People were secured, confirmed, or renewed by House in sixty North Carolina counties who promised to aid in the records collection work, along the same lines as similar efforts made in 1917 through early 1919. Only a few of the county collectors were active and gathered significant numbers or amount of historic war-related records. Ultimately, records from eighty-one counties were collected by the Historic Commission in this collection.

The following individuals were the most active county war records collectors, which explains why in the North Carolina County War Records collection (WWI 2) there are more materials for some counties than others: Mrs. John Huske Anderson (Cumberland County); J. R. McCrary (Davidson County); A. P. Godwin (Gates County); W. C. Jackson (Guilford County); Daisy Crump Whitehead (Halifax County); John A. Currie (Hoke County); Florence Swindell (Hyde County); H. Gait Braxton (Lenoir County); Catherine Albertson (Pasquotank County); Isabel Graves (Surry County); W. Brodie Jones (Warren County); F. H. Hendren (Wilkes County); and J. Dempsey Bullock (Wilson County).

The North Carolina Historical Commission also attempted to collect materials from African American communities and servicemen from the state. Between 1918 and June 1919, promises from leading African American reverends, teachers, principals, businessmen, doctors, and leaders in numerous North Carolina counties to collect records from their communities were obtained by the state Council of Defense and the Historical Commission. However, with the outbreak of race riots in the summer of 1919 around the United States—as well as the tension over African American servicemen who experienced some level of social freedom in Europe during the war but returned to segregation—caused distrust in official state agencies from African Americans throughout the state. This is largely the reason to this day the State Archives of North Carolina does not have many wartime records of North Carolina African Americans’ contribution to the war effort.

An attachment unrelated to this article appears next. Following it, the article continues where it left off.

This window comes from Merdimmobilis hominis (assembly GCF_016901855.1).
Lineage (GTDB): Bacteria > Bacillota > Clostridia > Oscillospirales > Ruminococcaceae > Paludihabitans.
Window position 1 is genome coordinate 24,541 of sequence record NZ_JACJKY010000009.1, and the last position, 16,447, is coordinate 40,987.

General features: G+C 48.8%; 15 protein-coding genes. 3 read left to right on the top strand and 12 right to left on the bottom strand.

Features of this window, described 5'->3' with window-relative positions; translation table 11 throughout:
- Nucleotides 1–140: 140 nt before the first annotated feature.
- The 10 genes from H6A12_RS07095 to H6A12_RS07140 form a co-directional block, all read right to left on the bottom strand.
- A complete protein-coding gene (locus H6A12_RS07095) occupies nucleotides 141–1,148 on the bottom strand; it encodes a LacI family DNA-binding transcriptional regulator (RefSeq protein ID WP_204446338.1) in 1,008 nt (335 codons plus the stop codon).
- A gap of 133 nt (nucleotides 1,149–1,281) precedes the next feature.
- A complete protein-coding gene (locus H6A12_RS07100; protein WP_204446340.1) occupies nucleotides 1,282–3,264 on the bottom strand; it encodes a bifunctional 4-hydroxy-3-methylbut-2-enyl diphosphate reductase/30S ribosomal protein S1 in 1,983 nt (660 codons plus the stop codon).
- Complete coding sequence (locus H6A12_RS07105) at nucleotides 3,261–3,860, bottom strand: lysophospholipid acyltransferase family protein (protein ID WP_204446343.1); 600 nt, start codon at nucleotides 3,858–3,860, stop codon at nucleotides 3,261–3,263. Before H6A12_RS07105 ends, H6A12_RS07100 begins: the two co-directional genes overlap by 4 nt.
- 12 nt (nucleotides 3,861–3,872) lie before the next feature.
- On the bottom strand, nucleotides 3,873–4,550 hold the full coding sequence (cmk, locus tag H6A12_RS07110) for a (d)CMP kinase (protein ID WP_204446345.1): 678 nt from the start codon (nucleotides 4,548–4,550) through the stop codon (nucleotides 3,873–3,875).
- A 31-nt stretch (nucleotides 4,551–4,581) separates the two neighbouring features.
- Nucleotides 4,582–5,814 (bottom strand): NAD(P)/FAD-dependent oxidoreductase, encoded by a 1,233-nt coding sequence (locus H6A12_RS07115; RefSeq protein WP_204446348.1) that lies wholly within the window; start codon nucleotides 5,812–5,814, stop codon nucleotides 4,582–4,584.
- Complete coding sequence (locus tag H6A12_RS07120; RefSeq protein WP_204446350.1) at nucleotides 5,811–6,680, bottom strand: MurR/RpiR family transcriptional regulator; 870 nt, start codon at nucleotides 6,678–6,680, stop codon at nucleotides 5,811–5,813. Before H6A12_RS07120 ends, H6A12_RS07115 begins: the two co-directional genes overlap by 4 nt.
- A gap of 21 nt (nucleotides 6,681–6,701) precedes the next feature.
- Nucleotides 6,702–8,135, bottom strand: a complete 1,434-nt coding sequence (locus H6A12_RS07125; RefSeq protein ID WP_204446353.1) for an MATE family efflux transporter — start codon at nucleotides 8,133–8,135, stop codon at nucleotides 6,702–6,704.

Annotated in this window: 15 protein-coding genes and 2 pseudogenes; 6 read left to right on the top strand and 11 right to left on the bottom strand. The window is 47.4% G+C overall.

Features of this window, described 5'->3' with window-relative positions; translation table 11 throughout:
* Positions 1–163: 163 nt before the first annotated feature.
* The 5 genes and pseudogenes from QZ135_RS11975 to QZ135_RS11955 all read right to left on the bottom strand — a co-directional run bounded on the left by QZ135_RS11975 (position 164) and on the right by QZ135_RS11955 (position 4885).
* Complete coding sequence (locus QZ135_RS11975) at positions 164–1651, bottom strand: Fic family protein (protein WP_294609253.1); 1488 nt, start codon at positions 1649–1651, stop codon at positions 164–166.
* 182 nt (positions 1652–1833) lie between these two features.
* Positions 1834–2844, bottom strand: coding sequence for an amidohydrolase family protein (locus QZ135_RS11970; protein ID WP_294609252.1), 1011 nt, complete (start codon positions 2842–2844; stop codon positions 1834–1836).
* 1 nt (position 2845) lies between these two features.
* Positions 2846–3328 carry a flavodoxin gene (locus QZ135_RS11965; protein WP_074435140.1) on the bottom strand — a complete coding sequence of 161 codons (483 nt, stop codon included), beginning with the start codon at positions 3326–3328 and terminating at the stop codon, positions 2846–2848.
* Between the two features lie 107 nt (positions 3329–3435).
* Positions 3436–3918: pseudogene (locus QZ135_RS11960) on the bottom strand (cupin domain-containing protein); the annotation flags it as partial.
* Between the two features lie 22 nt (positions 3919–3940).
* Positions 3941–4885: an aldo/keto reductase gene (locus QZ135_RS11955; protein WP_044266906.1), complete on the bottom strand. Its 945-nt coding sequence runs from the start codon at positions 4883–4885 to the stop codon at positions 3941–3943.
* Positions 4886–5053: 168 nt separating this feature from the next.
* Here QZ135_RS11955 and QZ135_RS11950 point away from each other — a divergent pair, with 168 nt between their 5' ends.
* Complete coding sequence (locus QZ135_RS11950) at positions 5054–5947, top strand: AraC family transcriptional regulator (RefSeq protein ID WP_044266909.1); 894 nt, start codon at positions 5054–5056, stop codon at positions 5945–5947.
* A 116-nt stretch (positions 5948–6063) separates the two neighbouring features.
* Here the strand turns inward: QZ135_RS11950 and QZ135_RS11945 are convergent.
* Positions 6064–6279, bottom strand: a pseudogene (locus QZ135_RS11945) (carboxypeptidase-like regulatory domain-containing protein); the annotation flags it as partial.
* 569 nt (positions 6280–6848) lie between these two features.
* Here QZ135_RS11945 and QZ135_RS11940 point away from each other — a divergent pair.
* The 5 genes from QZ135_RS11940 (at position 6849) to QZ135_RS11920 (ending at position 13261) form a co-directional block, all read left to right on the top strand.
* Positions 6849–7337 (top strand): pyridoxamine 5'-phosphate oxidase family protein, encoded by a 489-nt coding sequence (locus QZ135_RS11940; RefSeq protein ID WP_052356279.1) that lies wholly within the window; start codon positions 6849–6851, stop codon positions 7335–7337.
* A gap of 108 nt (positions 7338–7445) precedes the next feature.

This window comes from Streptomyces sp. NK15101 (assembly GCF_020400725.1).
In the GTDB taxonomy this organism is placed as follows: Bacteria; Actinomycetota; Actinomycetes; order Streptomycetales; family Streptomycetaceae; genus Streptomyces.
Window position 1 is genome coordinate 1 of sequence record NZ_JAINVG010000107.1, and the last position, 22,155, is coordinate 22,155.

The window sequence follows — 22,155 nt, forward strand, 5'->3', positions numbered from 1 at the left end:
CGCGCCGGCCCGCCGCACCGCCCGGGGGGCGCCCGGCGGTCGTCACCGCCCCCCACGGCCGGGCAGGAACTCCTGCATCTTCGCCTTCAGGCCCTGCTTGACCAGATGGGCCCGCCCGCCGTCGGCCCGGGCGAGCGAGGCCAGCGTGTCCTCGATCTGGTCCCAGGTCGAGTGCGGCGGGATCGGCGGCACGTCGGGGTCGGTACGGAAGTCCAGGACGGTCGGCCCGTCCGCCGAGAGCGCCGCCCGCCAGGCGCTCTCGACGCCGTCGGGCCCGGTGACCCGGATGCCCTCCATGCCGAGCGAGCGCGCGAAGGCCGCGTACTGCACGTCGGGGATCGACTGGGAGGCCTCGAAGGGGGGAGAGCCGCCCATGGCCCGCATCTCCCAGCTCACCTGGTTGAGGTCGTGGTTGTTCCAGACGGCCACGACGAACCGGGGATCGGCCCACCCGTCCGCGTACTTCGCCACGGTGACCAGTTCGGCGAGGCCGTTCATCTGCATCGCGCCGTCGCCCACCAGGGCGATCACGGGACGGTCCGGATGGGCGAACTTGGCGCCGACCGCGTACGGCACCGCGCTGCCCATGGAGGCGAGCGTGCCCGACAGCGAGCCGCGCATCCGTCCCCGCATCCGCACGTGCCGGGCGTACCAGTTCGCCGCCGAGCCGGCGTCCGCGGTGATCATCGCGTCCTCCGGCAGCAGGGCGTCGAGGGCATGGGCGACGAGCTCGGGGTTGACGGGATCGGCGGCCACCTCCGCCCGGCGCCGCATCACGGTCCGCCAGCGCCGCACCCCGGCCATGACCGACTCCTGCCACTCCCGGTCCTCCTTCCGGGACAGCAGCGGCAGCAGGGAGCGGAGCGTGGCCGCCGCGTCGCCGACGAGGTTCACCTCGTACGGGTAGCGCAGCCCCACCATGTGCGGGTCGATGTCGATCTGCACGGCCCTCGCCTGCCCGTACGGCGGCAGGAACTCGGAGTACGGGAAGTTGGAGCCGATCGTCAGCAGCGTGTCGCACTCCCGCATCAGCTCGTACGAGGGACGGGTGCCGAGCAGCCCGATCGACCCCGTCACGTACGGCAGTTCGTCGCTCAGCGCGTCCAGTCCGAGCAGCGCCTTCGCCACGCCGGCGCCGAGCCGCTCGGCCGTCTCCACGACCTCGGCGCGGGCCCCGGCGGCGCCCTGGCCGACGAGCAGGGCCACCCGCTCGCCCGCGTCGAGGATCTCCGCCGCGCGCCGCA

Most of the county war collectors sent the materials they collected during World War I from 1919 to 1923 to the North Carolina Historical Commission; some would continue sending in records through 1939. Many of the county collectors, acting on instructions from the Historical Commission, waited that long to send in the records in order to write compiled histories of their county’s operations and history during the war. Today, the materials collected during the war are the majority of the WWI Papers of the Military Collection at the State Archives of North Carolina.

A hundred years after the United States entered the war, North Carolina’s wartime records still exist as they were received by the then North Carolina Historical Commission. The public is encouraged to come use these records at the State Archives of North Carolina in Raleigh, and experience the benefit of our predecessors’ foresight in gathering these materials for posterity. You can also view a large number of these records online in the digital WWI collection of the North Carolina Digital Collections, a joint effort of the State Archives of North Carolina and the State Library of North Carolina.